With On to Petersburg, Gordon C. Rhea completes his much-lauded history of the Overland Campaign, a series of Civil War battles fought between Generals Ulysses S. Grant and Robert E. Lee in southeastern Virginia in the spring of 1864. Having previously covered the campaign in his magisterial volumes on The Battle of the Wilderness, The Battles for Spotsylvania Court House and the Road to Yellow Tavern, To the North Anna River, and Cold Harbor, Rhea ends this series with a comprehensive account of the last twelve days of the campaign, which concluded with the beginning of the siege of Petersburg.
On to Petersburg follows the Union army’s movement to the James River, the military response from the Confederates, and the initial assault on Petersburg, which Rhea suggests marked the true end of the Overland Campaign. Beginning his account in the immediate aftermath of Grant’s three-day attack on Confederate troops at Cold Harbor, Rhea argues that the Union general’s primary goal was not―as often supposed―to take Richmond, but rather to destroy Lee’s army by closing off its retreat routes and disrupting its supply chains. While Grant struggled at times to communicate strategic objectives to his subordinates and to adapt his army to a faster-paced, more flexible style of warfare, Rhea suggests that the general successfully shifted the military landscape in the Union’s favor.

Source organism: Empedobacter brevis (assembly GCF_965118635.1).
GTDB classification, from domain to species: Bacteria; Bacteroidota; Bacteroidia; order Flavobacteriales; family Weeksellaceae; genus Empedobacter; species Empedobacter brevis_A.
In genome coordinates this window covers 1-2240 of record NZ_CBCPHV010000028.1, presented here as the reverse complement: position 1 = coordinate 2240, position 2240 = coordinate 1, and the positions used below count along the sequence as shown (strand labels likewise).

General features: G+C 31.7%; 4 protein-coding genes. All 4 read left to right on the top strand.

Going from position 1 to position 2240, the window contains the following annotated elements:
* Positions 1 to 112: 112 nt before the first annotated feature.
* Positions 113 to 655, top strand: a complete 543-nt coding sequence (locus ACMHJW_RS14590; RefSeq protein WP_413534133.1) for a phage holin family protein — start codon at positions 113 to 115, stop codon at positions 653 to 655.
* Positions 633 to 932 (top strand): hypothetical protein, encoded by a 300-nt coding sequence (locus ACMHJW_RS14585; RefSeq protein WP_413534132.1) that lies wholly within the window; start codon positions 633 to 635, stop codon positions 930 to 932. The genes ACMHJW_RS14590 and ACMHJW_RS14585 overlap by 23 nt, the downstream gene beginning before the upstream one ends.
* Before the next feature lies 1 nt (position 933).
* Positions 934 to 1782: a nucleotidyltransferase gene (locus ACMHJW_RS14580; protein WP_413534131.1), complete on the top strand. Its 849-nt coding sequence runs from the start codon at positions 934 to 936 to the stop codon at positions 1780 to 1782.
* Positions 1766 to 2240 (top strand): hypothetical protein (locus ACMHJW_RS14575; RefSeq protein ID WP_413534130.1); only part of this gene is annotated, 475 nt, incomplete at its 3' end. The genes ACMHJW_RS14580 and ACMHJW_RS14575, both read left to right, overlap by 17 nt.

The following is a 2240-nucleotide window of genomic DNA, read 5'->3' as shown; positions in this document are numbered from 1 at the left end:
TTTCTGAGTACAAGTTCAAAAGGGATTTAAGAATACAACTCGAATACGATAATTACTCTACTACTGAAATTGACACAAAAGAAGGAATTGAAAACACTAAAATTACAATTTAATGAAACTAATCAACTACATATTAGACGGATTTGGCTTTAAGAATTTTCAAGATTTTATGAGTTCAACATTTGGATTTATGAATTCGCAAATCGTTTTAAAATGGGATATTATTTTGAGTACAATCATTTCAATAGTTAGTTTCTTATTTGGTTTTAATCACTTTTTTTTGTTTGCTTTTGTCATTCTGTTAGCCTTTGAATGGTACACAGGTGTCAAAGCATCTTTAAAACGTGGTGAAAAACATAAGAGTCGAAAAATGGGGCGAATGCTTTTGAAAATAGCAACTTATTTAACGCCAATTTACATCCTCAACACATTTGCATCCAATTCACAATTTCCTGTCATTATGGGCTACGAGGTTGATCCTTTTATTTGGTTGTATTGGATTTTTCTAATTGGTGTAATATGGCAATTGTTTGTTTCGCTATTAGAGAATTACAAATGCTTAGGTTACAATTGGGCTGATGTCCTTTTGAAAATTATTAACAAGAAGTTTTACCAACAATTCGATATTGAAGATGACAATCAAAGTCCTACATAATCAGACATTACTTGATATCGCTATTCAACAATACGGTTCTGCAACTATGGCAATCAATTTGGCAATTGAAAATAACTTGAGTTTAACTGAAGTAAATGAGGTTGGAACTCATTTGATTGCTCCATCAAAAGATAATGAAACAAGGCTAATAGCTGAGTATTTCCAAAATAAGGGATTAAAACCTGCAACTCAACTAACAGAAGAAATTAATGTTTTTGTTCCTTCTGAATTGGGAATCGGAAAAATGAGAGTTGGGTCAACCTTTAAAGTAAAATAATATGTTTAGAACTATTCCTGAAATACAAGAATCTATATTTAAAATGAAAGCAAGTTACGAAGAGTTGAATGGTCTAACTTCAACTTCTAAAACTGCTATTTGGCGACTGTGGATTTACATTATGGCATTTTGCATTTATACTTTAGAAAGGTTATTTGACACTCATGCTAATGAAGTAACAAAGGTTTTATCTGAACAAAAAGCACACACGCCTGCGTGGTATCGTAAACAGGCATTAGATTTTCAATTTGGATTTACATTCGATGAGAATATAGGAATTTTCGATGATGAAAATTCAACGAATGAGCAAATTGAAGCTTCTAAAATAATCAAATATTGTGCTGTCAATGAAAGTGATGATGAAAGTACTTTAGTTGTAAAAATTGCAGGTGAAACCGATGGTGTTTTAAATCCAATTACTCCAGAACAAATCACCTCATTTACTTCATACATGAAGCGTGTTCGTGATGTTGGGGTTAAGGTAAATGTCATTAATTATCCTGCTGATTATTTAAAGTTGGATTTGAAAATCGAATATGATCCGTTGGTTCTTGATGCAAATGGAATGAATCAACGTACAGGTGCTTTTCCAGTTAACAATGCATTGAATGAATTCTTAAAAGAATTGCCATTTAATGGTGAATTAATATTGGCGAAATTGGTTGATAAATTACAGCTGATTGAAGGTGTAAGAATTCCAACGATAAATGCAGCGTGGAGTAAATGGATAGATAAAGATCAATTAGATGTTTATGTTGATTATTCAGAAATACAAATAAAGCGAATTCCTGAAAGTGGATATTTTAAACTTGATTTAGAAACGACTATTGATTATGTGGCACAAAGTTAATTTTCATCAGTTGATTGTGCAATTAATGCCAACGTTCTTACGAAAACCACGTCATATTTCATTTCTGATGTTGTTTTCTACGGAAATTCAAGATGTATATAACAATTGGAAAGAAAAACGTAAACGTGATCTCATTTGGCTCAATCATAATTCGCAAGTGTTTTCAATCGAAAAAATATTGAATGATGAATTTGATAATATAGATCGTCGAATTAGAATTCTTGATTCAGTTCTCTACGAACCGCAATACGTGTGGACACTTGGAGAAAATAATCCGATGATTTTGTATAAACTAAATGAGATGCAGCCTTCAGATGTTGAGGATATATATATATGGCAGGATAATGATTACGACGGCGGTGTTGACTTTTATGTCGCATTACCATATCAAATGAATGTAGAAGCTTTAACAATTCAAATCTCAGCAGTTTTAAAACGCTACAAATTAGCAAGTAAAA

On the rebel side, Lee and his staff predicted rightly that Grant would attempt to cross the James River and lay siege to the Army of Northern Virginia while simultaneously targeting Confederate supply lines. Rhea examines how Lee, facing a better-provisioned army whose troops outnumbered Lee’s two to one, consistently fought the Union army to an impasse, employing risky, innovative field tactics to counter Grant’s forces.
Like the four volumes that preceded it, On to Petersburg represents decades of research and scholarship and will stand as the most authoritative history of the final battles in the campaign.